tl;dr - Similar is not the same. (I could name 100 examples but, obviously, those intent on stealing have to self justify it some way, maybe that is some slim indication of a conscience after all.) I do wonder at the motivation some would have for so strenuously arguing the merits of stealing other people's work from them...in order to slap their own name on it or to sell it. Or even to distribute without permission. 

smaller tl;dr Lol - LINDEN LAB put permissions on everything we make. No transfer means no transfer of rights - PERIOD. All my shapes are no transfer, unless I sell or license rights up front, which I am not going to go into more because of confidentiality - but in those cases I am PAID. For a full perms copy. If you got a shape that was no transfer that is a CLUE BY FOUR.

 

 

OK I can't help it here is one example. You can buy a knockoff of a Gucci purse on a street corner in NYC. A lot of people have a lot of trouble telling the two apart (same for an art forgery.) (Note, I am NOT saying my SL creations are Gucci. Please, trolls, don't obfuscate.) They look similar. They are both purses. They are both leather (sometimes.) They both use the same tools. But obviously, they are not the same. So what is the difference? The design was not done by the factory knocking them off. The craftsmanship matters. The designers and craftspeople who constructed the Gucci have more experience and/or skill and/or talent than the factory making the knockoffs. Maybe the versatility or wearability is better in more situations. All those things come from experience, skill and/or talent of the one who actually thought up the design and carried it out.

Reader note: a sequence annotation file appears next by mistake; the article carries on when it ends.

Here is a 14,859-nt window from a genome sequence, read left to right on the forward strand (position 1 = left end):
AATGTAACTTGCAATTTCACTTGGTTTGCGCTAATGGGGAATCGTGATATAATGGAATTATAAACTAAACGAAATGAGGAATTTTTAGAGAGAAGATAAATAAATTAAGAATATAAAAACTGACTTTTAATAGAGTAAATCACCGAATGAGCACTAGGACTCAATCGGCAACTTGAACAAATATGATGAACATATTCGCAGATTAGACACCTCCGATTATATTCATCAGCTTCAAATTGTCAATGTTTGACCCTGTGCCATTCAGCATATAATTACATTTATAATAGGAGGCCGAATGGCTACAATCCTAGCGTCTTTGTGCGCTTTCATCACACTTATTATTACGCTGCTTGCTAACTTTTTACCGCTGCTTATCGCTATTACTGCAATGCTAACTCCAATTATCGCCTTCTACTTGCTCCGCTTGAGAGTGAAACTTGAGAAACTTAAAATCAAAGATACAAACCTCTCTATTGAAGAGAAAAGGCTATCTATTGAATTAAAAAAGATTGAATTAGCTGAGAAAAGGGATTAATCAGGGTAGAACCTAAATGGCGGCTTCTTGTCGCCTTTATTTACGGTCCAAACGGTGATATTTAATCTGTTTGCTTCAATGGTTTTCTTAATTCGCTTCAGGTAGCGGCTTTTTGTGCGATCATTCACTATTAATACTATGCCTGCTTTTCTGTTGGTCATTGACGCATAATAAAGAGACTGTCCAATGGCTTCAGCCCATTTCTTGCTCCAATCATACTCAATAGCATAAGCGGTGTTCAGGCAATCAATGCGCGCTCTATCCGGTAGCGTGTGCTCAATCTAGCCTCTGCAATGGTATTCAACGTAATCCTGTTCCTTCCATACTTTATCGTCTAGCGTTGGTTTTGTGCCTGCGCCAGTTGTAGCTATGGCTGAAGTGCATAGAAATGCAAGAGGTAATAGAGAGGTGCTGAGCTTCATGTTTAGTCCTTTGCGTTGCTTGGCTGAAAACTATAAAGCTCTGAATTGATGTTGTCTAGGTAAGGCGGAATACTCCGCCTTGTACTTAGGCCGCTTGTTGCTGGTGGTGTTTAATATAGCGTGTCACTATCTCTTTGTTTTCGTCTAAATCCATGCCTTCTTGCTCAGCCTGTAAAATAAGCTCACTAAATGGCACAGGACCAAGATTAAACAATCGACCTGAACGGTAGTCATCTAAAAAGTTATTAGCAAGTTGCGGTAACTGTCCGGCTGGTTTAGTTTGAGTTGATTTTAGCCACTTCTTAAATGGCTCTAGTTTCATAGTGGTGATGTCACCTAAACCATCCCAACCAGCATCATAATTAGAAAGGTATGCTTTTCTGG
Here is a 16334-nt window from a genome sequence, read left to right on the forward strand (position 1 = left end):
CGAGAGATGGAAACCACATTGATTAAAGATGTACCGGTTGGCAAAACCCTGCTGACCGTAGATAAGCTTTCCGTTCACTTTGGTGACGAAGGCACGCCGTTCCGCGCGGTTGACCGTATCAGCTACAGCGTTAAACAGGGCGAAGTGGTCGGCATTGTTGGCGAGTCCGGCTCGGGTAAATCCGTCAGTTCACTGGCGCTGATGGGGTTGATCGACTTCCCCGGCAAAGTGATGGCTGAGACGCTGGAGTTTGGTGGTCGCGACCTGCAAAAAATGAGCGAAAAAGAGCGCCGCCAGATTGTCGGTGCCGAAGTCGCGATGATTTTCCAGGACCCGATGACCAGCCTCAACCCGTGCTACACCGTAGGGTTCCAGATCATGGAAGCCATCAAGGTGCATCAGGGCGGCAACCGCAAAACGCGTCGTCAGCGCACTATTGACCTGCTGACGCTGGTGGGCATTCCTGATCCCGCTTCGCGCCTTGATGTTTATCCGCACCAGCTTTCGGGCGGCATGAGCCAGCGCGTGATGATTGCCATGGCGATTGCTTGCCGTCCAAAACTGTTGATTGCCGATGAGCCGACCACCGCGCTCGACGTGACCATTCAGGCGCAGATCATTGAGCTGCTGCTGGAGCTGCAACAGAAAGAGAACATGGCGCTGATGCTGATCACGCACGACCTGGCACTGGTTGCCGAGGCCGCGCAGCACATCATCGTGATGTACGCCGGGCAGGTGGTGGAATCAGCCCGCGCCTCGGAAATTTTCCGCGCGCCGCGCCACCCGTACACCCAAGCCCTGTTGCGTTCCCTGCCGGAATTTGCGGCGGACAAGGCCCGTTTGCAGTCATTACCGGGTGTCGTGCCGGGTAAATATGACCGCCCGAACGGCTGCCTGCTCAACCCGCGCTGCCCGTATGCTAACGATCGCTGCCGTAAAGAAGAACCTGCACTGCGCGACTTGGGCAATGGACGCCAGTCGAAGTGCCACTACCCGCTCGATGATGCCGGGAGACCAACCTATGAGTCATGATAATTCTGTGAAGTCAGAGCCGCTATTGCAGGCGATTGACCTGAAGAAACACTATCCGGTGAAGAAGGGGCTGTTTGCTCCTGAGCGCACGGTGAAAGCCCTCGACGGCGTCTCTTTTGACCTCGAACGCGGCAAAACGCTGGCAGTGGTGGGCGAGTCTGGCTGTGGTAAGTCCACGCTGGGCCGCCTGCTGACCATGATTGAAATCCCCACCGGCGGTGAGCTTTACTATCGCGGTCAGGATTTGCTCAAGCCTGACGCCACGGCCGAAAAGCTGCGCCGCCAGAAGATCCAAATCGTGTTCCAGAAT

The name and reputation of the one who originally designed and crafted out the original item also matters. To that person for sure and most probably to their customers (in the case of SL shape makers who charge $1000 per shape for instance. If the shape is duped and given out all over the grid, those customers who paid $1000L are going to be upset, and not want to wear it. The shape shop loses business, and that customer is out their money.) That is why copyright protection should be part of SL, and that is why one day in all virtual worlds, it will be, as much so as in 'real life' (which virtual life is a part of.) Laws are very behind in realizing that people spend a lot of time using the internet. The lack of law to protect against online stalking/harassment/bullying is where real life laws were 20 years or more ago. But it will all catch up.